Wind Turbine Safety Rules (WTSR) and Permit to Work.

23rd October 2020

The stakes are high when working at sea. So it’s not surprising that there are a number of injuries sustained by offshore wind farm workers each year. A report published in the summer shows a total of 123 injuries were recorded in 2019, up from 118 in 2018. All offshore operators need to have rigorous safety systems in place, but is the current model fit for purpose? Paul Grimshaw, chief technology officer at Sennen, shines a light on safe systems of work and examines how technology could make things safer. 

Working on an offshore wind farm presents a unique set of risks. It’s no wonder that the industry has had to work very hard to develop systems and procedures that put the safety of its workers first.  

When Renewable UK introduced a new set of turbine safety rules in 2013, it was because they recognised that a system designed for traditional power stations was not suitable for wind farms – onshore and offshore. A system tailored to remote working was needed, and so Wind Turbine Safety Rules (WTSR) were born. 

Creating a safe environment  

There’s no doubt that WTSR has given the industry a much-needed framework for creating a safer environment to work in. They cover the majority of work associated with wind turbines from a general safety point of view as well as protecting people against low voltage electrical injuries caused by equipment that hasn’t been isolated, blocked or de-energised. But the system does have limitations. Some activities associated with turbine working don’t fit within WTSR and they need a special permit (Permit to Work) instead. These include high voltage tasks, hot works, such as welding, and working in confined spaces. These higher risk activities need to be authorised by someone with specific qualifications and they need to be completed using bespoke procedures, which WTSR don’t allow for. 

But, for offshore wind farm operators, having two safety systems in place can be problematic. WTSR and Permits to Work have to be managed and recorded separately either using software or spreadsheets. Technology offers a means to mesh together all safe-working rules into a single platform, ultimately creating a safer environment and a more auditable record.  

How can we do better? 

An important part of our role as suppliers to the sector is to challenge the status quo and examine how things can be done smarter. We know that technology, when it’s crafted for a specific purpose, has the capacity to completely transform how things are done. Technology is one of the many tools needed to do a job well, and there is a real opportunity for it to improve the industry’s safety record. 

There are a few ways that software systems are used to keep people safe, such as: 

– Validating team members’ qualifications for the jobs they are assigned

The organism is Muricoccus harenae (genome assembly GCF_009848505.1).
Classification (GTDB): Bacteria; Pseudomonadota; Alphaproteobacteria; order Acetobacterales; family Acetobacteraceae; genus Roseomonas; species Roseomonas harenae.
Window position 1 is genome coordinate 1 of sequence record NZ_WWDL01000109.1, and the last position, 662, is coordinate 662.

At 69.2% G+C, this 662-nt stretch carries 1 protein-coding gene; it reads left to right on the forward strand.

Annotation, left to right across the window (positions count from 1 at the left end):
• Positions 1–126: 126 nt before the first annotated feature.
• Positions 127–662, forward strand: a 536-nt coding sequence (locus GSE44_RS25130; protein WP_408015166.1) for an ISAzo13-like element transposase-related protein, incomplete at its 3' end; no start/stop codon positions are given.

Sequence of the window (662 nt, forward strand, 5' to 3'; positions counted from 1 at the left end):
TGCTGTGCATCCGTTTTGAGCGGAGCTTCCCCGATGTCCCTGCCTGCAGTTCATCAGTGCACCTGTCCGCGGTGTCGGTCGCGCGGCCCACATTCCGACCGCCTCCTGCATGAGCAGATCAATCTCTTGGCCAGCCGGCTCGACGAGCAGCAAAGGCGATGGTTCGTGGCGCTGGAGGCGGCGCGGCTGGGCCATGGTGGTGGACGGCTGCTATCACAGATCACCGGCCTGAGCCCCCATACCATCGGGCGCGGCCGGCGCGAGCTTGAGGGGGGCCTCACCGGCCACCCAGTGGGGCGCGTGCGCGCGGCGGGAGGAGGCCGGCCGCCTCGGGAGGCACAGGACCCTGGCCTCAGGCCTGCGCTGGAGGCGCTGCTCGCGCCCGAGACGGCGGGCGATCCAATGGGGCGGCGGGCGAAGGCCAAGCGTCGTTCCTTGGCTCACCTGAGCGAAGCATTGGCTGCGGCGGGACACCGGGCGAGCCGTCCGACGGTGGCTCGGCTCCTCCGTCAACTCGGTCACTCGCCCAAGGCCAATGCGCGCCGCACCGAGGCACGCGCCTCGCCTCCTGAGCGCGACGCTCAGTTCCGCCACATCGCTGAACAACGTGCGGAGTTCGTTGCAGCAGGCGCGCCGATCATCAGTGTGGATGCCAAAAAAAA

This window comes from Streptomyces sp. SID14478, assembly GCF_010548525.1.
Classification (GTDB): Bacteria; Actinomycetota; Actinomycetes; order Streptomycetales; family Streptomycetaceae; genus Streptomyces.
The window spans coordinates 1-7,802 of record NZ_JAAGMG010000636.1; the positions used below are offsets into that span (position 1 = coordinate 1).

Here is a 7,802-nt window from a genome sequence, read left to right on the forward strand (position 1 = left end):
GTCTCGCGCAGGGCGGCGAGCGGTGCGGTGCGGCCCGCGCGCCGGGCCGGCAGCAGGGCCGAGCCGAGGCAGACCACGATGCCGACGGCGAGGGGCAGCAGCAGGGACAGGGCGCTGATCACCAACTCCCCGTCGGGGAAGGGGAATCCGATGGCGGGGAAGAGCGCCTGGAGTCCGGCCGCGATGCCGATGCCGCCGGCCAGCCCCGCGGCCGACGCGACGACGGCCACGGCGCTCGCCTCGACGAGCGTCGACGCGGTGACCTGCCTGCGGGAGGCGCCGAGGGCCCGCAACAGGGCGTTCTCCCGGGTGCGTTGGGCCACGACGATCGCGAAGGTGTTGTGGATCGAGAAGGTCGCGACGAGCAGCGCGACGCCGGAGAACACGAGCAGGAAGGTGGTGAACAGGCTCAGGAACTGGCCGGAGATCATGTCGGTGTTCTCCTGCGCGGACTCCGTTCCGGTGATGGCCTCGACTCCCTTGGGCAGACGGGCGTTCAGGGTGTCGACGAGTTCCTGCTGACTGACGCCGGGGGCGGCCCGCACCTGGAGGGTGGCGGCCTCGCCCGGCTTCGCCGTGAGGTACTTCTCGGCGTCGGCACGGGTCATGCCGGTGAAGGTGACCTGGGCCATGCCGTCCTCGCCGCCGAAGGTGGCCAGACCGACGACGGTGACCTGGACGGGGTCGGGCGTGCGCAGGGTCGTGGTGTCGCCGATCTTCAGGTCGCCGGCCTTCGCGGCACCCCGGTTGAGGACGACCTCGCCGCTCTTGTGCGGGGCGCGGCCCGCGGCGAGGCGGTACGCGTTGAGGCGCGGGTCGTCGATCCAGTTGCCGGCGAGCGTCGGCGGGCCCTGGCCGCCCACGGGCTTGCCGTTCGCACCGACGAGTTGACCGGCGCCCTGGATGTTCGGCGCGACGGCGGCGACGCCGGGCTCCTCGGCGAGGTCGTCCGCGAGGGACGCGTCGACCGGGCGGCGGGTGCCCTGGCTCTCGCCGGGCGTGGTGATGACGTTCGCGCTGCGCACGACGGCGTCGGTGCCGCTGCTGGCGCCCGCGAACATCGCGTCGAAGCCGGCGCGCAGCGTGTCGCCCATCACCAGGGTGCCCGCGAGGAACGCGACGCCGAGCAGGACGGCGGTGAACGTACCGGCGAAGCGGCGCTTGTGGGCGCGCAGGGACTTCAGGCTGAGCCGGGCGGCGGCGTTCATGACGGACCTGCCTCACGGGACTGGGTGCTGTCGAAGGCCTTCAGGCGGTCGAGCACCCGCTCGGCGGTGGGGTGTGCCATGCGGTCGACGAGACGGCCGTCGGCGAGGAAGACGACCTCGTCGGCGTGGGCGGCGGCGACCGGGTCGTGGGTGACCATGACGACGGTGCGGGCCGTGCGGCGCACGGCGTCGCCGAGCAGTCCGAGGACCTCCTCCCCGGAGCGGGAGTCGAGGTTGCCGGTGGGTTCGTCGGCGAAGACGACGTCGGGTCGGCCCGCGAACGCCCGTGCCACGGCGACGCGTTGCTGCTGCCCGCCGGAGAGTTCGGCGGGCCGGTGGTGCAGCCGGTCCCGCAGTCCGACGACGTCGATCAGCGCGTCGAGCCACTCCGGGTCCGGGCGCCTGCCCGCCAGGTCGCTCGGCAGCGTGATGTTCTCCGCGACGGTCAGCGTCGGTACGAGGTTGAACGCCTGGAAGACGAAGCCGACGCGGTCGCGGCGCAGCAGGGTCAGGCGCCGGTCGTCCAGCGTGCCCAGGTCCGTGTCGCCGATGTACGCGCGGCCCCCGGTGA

– Managing restrictions and ensuring they are acknowledged prior to work starting 

– Visualising actual and forecast site conditions 

– Smart tools to assess accessibility and risks associated with crew transfer 

– Monitoring personnel locations in real time 

Building an online platform which brings together WTSR and the wider permit to work process is just one way of doing this. This could naturally simplify and streamline the permitting process and the potential gains in terms of safety and efficiency would be significant. 

Once all these processes are digitised, integrating other data sources can take it to the next level, such as: 

– Integrating SCADA to automate permit checkpoints, confirming key stages of work have been completed 

– Use of data integration to block permit progression and warn technicians when weather conditions deteriorate  

– Ensuring all permits are synchronised and checkpoints carried out in the correct order across multiple permits in different locations 

– Automating release of keys from locker systems to relevant qualified and approved individuals, and logging the events 

New standards for offshore working 

Gone are the days when permits would be issued on paper and managed via a wall of lockers.  There’s no doubt the industry has moved on quite some way since then. However, with the right thinking, the system could work so much better than it presently does. Rather than simply mirroring the historic development of the rules, we need to have an eye on what’s coming next and how technology can flex to tomorrow’s needs. 

We will never be able to eliminate human error or entirely remove risk, but there is room for improvement and it’s exciting to think what can be achieved. Perhaps it’s the industry’s turn to set the gold standard in safety for others to follow. 

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